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How Far Can GE Improve Its Business with Nanotech Innovations?

Nanotechnology plays a part in GE's spectrum of R&D but will it help turnaround its financial fortunes

2 min read

Business Week posted an article this week on General Electrics’ (GE) current financial woes and its attempts to regain its lofty perch as the company that “brings good things to life” through R&D investment.

There is a fascinating debate within the comments section of the article between at least one retired employee and some current members of GE’s R&D department. It conjures up once again the debate of where the innovation gap resides. Is “sandbox” basic research the way to go or is business-oriented research the solution? In either method getting beyond the next-quarter mentality for these businesses will be the key to real innovation and sustainable growth.

While the comments may have provided the fireworks for the article, it seemed pretty telling that the nanotechnology that is trotted out as GE’s big innovation that will help turnaround the multi-national into a growth business once again was a material coating for jet engines that keeps them from icing.

Really? That’s it? Seven years of Jeff Immelt’s pouring money into R&D and that’s the game changer they come up with in nanotechnology? I’m sure there must be others and some might argue that the work they are doing in OLEDs, which are also mentioned in the article, might come under the nanotech umbrella. But this is Business Week they are showing this stuff to, not some trade publication, maybe something a little more impressive might be in order.

I am no expert in GE’s business but don’t they make jet engines? So essentially they are developing a coating that they will use internally on the engines they manufacture. This is really going to grow their revenue stream?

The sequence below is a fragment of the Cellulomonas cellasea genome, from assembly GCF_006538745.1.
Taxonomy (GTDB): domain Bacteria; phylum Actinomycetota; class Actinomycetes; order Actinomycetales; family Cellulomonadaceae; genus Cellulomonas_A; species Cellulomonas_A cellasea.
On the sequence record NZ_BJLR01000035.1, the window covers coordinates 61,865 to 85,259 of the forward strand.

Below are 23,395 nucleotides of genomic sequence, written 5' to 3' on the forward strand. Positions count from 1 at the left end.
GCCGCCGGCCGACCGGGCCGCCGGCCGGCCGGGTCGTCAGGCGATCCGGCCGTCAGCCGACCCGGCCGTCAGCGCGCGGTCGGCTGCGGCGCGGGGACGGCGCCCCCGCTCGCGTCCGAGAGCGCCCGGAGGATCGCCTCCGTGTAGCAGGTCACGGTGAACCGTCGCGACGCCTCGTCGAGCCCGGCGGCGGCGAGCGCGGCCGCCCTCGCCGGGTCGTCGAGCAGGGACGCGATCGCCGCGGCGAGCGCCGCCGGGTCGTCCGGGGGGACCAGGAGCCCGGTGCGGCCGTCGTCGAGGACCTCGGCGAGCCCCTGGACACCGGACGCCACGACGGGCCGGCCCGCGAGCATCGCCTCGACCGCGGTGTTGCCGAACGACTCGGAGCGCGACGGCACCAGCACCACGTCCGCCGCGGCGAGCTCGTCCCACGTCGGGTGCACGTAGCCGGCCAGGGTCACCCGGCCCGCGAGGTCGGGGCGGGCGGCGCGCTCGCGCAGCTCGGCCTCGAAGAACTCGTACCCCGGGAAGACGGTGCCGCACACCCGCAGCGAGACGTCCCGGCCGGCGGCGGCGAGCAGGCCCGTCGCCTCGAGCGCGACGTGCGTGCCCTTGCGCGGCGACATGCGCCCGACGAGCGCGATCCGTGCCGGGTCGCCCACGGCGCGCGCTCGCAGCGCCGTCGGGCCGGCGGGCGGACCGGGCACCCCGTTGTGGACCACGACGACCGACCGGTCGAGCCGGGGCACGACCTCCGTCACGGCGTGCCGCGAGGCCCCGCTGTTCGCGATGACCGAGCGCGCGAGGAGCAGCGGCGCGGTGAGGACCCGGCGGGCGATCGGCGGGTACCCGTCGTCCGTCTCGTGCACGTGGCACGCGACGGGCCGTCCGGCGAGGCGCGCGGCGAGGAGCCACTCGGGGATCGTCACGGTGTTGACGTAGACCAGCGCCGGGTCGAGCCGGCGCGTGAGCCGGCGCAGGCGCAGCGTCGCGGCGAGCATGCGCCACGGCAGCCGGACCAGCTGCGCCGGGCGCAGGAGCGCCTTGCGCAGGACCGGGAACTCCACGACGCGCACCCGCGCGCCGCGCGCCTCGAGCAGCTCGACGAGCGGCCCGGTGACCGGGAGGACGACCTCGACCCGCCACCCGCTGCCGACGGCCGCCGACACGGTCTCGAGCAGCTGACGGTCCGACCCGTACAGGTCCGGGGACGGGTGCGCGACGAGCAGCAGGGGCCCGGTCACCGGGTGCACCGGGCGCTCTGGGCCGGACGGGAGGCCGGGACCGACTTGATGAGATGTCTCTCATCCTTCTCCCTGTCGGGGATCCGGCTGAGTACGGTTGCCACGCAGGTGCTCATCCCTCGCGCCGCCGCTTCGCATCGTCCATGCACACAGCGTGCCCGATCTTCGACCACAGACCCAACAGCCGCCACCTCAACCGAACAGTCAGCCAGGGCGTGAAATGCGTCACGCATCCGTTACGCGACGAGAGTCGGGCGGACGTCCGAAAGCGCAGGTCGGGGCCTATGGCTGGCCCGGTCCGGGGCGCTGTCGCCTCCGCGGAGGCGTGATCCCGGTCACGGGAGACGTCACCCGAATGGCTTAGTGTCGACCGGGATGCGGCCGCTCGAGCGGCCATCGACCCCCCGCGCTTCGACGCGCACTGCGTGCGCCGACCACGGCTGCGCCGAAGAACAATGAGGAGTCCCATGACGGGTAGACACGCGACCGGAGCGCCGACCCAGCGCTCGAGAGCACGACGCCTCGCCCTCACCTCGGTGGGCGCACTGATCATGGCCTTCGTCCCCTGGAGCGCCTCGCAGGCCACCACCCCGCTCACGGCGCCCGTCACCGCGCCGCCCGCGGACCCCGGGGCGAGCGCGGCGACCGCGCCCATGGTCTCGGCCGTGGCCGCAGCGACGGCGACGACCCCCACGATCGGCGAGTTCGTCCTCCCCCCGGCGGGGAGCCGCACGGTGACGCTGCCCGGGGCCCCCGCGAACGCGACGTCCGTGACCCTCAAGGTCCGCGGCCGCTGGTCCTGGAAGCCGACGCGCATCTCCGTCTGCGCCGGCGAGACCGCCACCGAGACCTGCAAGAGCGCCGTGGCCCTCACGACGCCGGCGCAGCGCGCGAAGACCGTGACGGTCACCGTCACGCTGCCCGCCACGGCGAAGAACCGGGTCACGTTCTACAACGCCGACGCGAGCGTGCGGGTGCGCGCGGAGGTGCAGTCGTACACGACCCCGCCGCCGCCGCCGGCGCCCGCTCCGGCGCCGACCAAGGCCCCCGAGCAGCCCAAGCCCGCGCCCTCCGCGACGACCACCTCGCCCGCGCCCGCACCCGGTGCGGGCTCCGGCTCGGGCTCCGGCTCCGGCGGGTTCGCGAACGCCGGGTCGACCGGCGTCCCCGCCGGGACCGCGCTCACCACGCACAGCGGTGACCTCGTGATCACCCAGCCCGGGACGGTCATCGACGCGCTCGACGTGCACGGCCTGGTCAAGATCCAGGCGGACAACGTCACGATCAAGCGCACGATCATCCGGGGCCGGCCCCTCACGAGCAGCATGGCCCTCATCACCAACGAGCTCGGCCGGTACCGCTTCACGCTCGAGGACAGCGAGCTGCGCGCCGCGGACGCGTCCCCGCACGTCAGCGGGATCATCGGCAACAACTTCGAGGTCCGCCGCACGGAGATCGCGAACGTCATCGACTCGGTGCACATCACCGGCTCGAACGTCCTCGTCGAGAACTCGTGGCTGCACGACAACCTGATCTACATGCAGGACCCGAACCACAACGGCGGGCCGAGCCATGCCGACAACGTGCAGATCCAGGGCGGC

Once again, even in their PR and media sensibility, a big multi-national wants to show something that is going to have an impact in the short term, preferably the next quarter, rather than looking a little further forward to see how they might change their business. 

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Two Startups Are Bringing Fiber to the Processor

Avicena’s blue microLEDs are the dark horse in a race with Ayar Labs’ laser-based system

5 min read
Diffuse blue light shines from a patterned surface through a ring. A blue cable leads away from it.

Avicena’s microLED chiplets could one day link all the CPUs in a computer cluster together.

Avicena

If a CPU in Seoul sends a byte of data to a processor in Prague, the information covers most of the distance as light, zipping along with no resistance. But put both those processors on the same motherboard, and they’ll need to communicate over energy-sapping copper, which slow the communication speeds possible within computers. Two Silicon Valley startups, Avicena and Ayar Labs, are doing something about that longstanding limit. If they succeed in their attempts to finally bring optical fiber all the way to the processor, it might not just accelerate computing—it might also remake it.

Both companies are developing fiber-connected chiplets, small chips meant to share a high-bandwidth connection with CPUs and other data-hungry silicon in a shared package. They are each ramping up production in 2023, though it may be a couple of years before we see a computer on the market with either product.

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